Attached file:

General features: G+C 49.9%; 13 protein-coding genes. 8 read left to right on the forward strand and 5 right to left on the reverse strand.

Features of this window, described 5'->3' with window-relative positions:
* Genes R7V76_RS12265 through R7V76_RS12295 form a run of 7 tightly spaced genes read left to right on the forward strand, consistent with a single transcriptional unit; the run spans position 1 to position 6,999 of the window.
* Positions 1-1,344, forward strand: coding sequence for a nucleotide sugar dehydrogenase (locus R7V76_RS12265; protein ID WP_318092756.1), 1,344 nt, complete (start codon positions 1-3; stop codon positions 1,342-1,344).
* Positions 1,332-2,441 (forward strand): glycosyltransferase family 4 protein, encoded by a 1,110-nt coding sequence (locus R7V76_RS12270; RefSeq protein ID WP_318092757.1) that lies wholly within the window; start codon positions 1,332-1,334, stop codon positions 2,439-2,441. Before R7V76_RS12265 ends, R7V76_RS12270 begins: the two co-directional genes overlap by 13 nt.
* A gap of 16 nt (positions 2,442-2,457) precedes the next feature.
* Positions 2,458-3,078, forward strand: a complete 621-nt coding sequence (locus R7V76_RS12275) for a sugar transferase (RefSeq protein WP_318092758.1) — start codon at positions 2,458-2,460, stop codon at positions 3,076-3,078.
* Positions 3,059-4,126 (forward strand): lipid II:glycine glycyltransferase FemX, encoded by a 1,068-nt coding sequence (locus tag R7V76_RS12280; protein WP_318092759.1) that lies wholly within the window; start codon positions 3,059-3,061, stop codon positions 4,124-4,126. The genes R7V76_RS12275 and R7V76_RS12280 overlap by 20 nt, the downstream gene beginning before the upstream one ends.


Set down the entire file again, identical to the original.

General features: G+C 49.9%; 13 protein-coding genes. 8 read left to right on the forward strand and 5 right to left on the reverse strand.

Features of this window, described 5'->3' with window-relative positions:
* Genes R7V76_RS12265 through R7V76_RS12295 form a run of 7 tightly spaced genes read left to right on the forward strand, consistent with a single transcriptional unit; the run spans position 1 to position 6,999 of the window.
* Positions 1-1,344, forward strand: coding sequence for a nucleotide sugar dehydrogenase (locus R7V76_RS12265; protein ID WP_318092756.1), 1,344 nt, complete (start codon positions 1-3; stop codon positions 1,342-1,344).
* Positions 1,332-2,441 (forward strand): glycosyltransferase family 4 protein, encoded by a 1,110-nt coding sequence (locus R7V76_RS12270; RefSeq protein ID WP_318092757.1) that lies wholly within the window; start codon positions 1,332-1,334, stop codon positions 2,439-2,441. Before R7V76_RS12265 ends, R7V76_RS12270 begins: the two co-directional genes overlap by 13 nt.
* A gap of 16 nt (positions 2,442-2,457) precedes the next feature.
* Positions 2,458-3,078, forward strand: a complete 621-nt coding sequence (locus R7V76_RS12275) for a sugar transferase (RefSeq protein WP_318092758.1) — start codon at positions 2,458-2,460, stop codon at positions 3,076-3,078.
* Positions 3,059-4,126 (forward strand): lipid II:glycine glycyltransferase FemX, encoded by a 1,068-nt coding sequence (locus tag R7V76_RS12280; protein WP_318092759.1) that lies wholly within the window; start codon positions 3,059-3,061, stop codon positions 4,124-4,126. The genes R7V76_RS12275 and R7V76_RS12280 overlap by 20 nt, the downstream gene beginning before the upstream one ends.